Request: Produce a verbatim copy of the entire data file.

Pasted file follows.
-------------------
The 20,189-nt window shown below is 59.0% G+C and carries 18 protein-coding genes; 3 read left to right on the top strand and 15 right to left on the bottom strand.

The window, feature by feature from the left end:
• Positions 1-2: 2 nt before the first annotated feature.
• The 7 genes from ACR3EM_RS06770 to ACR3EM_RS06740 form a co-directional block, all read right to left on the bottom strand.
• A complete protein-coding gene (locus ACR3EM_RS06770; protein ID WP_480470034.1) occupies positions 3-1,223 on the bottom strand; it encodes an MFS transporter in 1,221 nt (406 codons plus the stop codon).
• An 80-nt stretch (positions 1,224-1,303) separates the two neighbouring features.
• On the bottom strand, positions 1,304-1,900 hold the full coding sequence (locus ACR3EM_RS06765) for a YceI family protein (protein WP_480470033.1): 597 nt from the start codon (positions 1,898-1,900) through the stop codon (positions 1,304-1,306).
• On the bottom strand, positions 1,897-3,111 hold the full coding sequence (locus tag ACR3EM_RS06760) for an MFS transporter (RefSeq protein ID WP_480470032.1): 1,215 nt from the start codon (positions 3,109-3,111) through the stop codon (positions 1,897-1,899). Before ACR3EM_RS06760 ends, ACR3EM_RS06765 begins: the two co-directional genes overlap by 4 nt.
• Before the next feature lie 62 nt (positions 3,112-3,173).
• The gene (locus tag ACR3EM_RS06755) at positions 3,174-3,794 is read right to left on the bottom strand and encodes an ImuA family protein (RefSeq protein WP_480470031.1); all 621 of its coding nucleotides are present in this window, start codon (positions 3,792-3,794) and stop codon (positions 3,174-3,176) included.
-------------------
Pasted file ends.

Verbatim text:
The 20,189-nt window shown below is 59.0% G+C and carries 18 protein-coding genes; 3 read left to right on the top strand and 15 right to left on the bottom strand.

The window, feature by feature from the left end:
• Positions 1-2: 2 nt before the first annotated feature.
• The 7 genes from ACR3EM_RS06770 to ACR3EM_RS06740 form a co-directional block, all read right to left on the bottom strand.
• A complete protein-coding gene (locus ACR3EM_RS06770; protein ID WP_480470034.1) occupies positions 3-1,223 on the bottom strand; it encodes an MFS transporter in 1,221 nt (406 codons plus the stop codon).
• An 80-nt stretch (positions 1,224-1,303) separates the two neighbouring features.
• On the bottom strand, positions 1,304-1,900 hold the full coding sequence (locus ACR3EM_RS06765) for a YceI family protein (protein WP_480470033.1): 597 nt from the start codon (positions 1,898-1,900) through the stop codon (positions 1,304-1,306).
• On the bottom strand, positions 1,897-3,111 hold the full coding sequence (locus tag ACR3EM_RS06760) for an MFS transporter (RefSeq protein ID WP_480470032.1): 1,215 nt from the start codon (positions 3,109-3,111) through the stop codon (positions 1,897-1,899). Before ACR3EM_RS06760 ends, ACR3EM_RS06765 begins: the two co-directional genes overlap by 4 nt.
• Before the next feature lie 62 nt (positions 3,112-3,173).
• The gene (locus tag ACR3EM_RS06755) at positions 3,174-3,794 is read right to left on the bottom strand and encodes an ImuA family protein (RefSeq protein WP_480470031.1); all 621 of its coding nucleotides are present in this window, start codon (positions 3,792-3,794) and stop codon (positions 3,174-3,176) included.